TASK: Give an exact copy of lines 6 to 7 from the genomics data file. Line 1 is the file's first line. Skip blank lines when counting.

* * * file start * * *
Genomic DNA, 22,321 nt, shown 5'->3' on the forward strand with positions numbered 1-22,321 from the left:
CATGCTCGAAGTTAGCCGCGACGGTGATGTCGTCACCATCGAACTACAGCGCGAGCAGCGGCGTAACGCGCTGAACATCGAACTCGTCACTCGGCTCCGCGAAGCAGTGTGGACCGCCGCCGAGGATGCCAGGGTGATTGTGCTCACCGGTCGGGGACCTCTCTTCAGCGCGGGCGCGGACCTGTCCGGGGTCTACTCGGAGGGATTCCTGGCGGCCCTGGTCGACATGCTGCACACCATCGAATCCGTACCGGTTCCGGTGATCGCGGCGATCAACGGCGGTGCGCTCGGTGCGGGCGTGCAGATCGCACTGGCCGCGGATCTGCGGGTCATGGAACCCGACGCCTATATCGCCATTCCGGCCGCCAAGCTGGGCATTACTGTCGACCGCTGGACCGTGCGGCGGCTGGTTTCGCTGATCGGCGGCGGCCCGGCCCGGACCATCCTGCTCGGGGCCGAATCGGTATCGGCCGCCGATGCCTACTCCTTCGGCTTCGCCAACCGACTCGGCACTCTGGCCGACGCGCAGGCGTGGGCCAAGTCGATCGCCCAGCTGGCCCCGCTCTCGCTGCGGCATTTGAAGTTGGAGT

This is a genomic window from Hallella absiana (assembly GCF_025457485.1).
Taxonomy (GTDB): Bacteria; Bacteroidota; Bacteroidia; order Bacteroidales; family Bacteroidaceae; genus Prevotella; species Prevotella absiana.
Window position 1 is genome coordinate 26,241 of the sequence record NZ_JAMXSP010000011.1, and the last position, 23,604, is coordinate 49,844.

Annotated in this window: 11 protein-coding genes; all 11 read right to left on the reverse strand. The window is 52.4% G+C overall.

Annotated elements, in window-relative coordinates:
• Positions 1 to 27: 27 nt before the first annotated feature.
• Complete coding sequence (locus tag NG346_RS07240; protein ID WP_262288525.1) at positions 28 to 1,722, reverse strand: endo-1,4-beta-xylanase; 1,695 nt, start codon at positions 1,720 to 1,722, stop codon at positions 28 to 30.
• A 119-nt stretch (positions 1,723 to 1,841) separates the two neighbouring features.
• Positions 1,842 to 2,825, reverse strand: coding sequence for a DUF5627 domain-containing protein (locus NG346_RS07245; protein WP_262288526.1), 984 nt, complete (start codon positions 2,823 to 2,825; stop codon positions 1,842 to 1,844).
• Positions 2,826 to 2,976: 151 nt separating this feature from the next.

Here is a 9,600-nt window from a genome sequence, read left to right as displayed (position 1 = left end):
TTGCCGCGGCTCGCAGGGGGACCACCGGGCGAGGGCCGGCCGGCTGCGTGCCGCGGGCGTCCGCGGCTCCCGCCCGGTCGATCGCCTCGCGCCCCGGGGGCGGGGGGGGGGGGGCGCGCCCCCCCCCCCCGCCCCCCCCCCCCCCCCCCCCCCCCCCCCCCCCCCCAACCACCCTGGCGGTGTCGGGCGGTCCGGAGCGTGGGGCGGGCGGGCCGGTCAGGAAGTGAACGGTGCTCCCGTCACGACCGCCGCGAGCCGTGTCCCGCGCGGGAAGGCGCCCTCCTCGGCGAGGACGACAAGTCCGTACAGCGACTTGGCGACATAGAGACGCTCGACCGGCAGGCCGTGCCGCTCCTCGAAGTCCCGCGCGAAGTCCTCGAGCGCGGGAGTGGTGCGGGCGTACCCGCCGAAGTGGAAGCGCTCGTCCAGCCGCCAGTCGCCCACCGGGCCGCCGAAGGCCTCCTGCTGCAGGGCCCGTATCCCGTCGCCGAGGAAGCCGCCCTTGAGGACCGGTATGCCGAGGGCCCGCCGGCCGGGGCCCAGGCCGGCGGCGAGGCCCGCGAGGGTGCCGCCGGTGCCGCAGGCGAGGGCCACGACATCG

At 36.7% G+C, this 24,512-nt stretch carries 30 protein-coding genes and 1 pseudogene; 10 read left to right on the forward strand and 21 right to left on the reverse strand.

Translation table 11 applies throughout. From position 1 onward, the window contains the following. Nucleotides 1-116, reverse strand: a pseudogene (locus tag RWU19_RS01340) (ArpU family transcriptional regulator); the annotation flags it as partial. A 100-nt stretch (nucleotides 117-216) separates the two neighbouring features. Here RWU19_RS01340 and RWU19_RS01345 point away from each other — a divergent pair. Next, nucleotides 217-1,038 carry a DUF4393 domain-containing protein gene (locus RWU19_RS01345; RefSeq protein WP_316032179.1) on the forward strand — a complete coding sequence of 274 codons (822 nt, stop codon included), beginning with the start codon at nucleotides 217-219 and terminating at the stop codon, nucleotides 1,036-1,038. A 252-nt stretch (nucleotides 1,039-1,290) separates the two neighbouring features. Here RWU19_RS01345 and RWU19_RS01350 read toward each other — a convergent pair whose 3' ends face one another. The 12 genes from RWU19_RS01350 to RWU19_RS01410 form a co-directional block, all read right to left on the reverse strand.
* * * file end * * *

Annotated in this window: 11 protein-coding genes; all 11 read right to left on the reverse strand. The window is 52.4% G+C overall.

Annotated elements, in window-relative coordinates: